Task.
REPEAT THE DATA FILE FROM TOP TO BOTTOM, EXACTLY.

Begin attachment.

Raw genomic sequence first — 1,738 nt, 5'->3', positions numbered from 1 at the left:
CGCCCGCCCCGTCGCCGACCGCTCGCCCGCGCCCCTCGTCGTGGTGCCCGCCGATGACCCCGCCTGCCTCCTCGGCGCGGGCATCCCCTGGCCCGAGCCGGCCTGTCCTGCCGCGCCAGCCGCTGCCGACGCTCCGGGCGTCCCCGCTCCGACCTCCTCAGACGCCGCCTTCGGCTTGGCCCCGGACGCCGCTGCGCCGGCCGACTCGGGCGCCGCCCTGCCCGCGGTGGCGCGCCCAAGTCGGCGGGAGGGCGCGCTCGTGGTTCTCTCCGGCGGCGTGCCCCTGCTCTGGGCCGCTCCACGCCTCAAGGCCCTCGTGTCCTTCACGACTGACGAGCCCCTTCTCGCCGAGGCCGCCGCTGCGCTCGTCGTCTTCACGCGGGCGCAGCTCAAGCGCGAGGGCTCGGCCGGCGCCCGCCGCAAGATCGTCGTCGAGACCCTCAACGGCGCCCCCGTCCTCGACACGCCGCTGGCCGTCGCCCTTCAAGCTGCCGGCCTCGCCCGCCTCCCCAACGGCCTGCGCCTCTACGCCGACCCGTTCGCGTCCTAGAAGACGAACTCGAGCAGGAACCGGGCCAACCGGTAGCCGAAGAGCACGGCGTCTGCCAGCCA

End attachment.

Raw genomic sequence first — 1,738 nt, 5'->3', positions numbered from 1 at the left:
CGCCCGCCCCGTCGCCGACCGCTCGCCCGCGCCCCTCGTCGTGGTGCCCGCCGATGACCCCGCCTGCCTCCTCGGCGCGGGCATCCCCTGGCCCGAGCCGGCCTGTCCTGCCGCGCCAGCCGCTGCCGACGCTCCGGGCGTCCCCGCTCCGACCTCCTCAGACGCCGCCTTCGGCTTGGCCCCGGACGCCGCTGCGCCGGCCGACTCGGGCGCCGCCCTGCCCGCGGTGGCGCGCCCAAGTCGGCGGGAGGGCGCGCTCGTGGTTCTCTCCGGCGGCGTGCCCCTGCTCTGGGCCGCTCCACGCCTCAAGGCCCTCGTGTCCTTCACGACTGACGAGCCCCTTCTCGCCGAGGCCGCCGCTGCGCTCGTCGTCTTCACGCGGGCGCAGCTCAAGCGCGAGGGCTCGGCCGGCGCCCGCCGCAAGATCGTCGTCGAGACCCTCAACGGCGCCCCCGTCCTCGACACGCCGCTGGCCGTCGCCCTTCAAGCTGCCGGCCTCGCCCGCCTCCCCAACGGCCTGCGCCTCTACGCCGACCCGTTCGCGTCCTAGAAGACGAACTCGAGCAGGAACCGGGCCAACCGGTAGCCGAAGAGCACGGCGTCTGCCAGCCA